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Food Allergies at School

Big News About Your Kid's School and Food Allergies

You may not know it, but there are no national guidelines for schools when it comes to managing food allergies — until now, that is. Just yesterday, the Centers For Disease Control and Prevention (CDC) released a comprehensive report that's the first of its kind in the country. The guidelines are still voluntary for schools, but they're superimportant, given that food allergies affect about 4 to 6 percent of kids in the US, and more than 15 percent of children with food allergies have had reactions at school.

The entire report — called "Voluntary Guidelines For Managing Food Allergies in Schools and Early Care and Education Programs" — is pretty extensive but details how schools can effectively prevent and respond to allergic reactions and emergencies.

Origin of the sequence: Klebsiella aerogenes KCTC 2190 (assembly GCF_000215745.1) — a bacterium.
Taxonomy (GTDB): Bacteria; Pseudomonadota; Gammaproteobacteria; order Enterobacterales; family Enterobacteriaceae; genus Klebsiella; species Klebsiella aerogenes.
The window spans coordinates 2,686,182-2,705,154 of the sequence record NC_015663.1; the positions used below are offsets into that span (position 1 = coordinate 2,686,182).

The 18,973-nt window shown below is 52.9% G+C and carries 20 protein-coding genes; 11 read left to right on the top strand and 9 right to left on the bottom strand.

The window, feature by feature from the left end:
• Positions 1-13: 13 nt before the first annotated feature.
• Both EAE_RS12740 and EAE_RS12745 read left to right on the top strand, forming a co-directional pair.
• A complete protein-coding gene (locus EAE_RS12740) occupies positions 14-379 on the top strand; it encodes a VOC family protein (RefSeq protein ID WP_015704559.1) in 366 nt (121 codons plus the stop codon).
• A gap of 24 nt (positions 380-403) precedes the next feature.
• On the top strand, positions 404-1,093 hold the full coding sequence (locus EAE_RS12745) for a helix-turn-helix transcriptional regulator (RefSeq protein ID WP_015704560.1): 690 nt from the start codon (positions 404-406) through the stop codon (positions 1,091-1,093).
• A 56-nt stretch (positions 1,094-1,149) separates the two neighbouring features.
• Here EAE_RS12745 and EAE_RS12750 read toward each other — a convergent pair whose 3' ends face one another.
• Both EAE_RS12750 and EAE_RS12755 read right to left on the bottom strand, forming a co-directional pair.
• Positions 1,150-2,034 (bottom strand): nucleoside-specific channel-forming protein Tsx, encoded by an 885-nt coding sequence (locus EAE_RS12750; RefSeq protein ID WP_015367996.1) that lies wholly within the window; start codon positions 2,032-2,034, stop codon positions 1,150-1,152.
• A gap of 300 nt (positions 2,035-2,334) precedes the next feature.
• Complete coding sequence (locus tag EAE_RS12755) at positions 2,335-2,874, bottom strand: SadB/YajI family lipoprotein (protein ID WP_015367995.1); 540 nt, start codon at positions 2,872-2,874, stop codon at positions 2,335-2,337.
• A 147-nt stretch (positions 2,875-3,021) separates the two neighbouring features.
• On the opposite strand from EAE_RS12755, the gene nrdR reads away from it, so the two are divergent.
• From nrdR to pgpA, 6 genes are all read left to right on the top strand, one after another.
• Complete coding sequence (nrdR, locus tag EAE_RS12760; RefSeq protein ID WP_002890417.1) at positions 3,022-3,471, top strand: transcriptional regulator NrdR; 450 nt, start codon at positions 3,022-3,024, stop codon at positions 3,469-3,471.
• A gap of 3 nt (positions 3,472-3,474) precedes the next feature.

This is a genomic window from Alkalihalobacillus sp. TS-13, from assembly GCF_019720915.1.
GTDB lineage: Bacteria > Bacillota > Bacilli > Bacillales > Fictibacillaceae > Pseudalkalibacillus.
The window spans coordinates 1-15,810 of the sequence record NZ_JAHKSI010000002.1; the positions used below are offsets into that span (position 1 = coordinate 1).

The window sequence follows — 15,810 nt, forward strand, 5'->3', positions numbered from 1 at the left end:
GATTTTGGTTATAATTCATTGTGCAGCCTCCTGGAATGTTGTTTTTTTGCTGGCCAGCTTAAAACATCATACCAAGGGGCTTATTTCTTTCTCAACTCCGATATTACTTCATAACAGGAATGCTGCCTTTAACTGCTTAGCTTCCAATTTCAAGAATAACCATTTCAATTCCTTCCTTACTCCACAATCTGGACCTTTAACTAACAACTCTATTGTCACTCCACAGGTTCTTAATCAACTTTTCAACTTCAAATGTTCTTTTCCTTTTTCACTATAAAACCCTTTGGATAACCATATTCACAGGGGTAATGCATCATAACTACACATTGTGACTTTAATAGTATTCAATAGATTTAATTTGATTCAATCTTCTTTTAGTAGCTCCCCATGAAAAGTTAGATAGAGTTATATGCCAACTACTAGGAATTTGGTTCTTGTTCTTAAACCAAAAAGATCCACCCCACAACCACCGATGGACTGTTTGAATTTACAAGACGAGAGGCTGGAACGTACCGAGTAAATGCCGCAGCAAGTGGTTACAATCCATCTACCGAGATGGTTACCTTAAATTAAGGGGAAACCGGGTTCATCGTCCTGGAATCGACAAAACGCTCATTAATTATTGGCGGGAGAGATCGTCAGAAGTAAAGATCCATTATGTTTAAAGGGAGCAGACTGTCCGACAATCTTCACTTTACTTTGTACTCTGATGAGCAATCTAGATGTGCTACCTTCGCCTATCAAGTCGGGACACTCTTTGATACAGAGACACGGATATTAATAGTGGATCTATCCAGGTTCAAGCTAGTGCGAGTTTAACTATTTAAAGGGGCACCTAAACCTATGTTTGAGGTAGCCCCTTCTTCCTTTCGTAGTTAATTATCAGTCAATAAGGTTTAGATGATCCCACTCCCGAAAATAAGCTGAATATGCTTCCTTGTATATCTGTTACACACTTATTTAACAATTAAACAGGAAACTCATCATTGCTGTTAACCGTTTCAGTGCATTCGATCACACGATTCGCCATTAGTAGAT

Here are some of the highlights:

  • Schools should identify all children with food allergies through health condition forms or parent interviews.
  • Staff should be able to get to epinephrine autoinjectors quickly and easily.
  • Schools should immediately contact emergency medical services in cases of a major reaction.
  • Administration should provide general training on food allergies to the entire staff and make sure staff can identify food allergens.
  • Children should be supervised closely during mealtimes, and staff should prepare meals separately for children with food allergies.

If you have a tot with food allergies, it's important that you ask your child's school if, or how, it plans to implement the guidelines, so you can rest easy about those little lunches.

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